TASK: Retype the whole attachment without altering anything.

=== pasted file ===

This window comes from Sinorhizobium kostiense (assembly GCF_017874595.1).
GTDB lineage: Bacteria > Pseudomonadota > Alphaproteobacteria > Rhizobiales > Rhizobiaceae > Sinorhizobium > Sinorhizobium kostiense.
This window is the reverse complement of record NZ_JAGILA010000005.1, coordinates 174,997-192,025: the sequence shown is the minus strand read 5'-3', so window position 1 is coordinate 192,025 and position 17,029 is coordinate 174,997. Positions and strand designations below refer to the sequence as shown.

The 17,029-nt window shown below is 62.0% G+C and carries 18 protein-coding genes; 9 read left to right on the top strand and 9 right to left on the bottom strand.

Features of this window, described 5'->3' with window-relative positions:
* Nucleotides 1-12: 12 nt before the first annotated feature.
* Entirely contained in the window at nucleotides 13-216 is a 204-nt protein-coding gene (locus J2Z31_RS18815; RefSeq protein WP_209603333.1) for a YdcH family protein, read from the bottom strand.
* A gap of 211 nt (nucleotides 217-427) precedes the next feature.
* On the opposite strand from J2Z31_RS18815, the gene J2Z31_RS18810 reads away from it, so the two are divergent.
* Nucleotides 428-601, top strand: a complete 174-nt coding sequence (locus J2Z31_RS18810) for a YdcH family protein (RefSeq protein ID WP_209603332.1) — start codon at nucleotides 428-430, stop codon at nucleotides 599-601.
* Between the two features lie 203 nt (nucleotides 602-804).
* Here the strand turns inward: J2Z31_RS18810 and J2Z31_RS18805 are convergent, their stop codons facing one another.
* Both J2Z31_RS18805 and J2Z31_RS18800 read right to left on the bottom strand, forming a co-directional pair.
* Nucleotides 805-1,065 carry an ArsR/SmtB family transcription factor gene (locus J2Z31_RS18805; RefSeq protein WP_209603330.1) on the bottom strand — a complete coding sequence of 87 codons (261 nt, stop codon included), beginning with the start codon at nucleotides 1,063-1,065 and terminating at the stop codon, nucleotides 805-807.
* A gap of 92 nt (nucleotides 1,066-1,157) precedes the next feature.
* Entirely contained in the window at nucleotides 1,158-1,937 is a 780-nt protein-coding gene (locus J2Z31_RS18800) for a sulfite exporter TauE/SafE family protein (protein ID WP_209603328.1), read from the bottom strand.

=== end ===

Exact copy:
This window comes from Sinorhizobium kostiense (assembly GCF_017874595.1).
GTDB lineage: Bacteria > Pseudomonadota > Alphaproteobacteria > Rhizobiales > Rhizobiaceae > Sinorhizobium > Sinorhizobium kostiense.
This window is the reverse complement of record NZ_JAGILA010000005.1, coordinates 174,997-192,025: the sequence shown is the minus strand read 5'-3', so window position 1 is coordinate 192,025 and position 17,029 is coordinate 174,997. Positions and strand designations below refer to the sequence as shown.

The 17,029-nt window shown below is 62.0% G+C and carries 18 protein-coding genes; 9 read left to right on the top strand and 9 right to left on the bottom strand.

Features of this window, described 5'->3' with window-relative positions:
* Nucleotides 1-12: 12 nt before the first annotated feature.
* Entirely contained in the window at nucleotides 13-216 is a 204-nt protein-coding gene (locus J2Z31_RS18815; RefSeq protein WP_209603333.1) for a YdcH family protein, read from the bottom strand.
* A gap of 211 nt (nucleotides 217-427) precedes the next feature.
* On the opposite strand from J2Z31_RS18815, the gene J2Z31_RS18810 reads away from it, so the two are divergent.
* Nucleotides 428-601, top strand: a complete 174-nt coding sequence (locus J2Z31_RS18810) for a YdcH family protein (RefSeq protein ID WP_209603332.1) — start codon at nucleotides 428-430, stop codon at nucleotides 599-601.
* Between the two features lie 203 nt (nucleotides 602-804).
* Here the strand turns inward: J2Z31_RS18810 and J2Z31_RS18805 are convergent, their stop codons facing one another.
* Both J2Z31_RS18805 and J2Z31_RS18800 read right to left on the bottom strand, forming a co-directional pair.
* Nucleotides 805-1,065 carry an ArsR/SmtB family transcription factor gene (locus J2Z31_RS18805; RefSeq protein WP_209603330.1) on the bottom strand — a complete coding sequence of 87 codons (261 nt, stop codon included), beginning with the start codon at nucleotides 1,063-1,065 and terminating at the stop codon, nucleotides 805-807.
* A gap of 92 nt (nucleotides 1,066-1,157) precedes the next feature.
* Entirely contained in the window at nucleotides 1,158-1,937 is a 780-nt protein-coding gene (locus J2Z31_RS18800) for a sulfite exporter TauE/SafE family protein (protein ID WP_209603328.1), read from the bottom strand.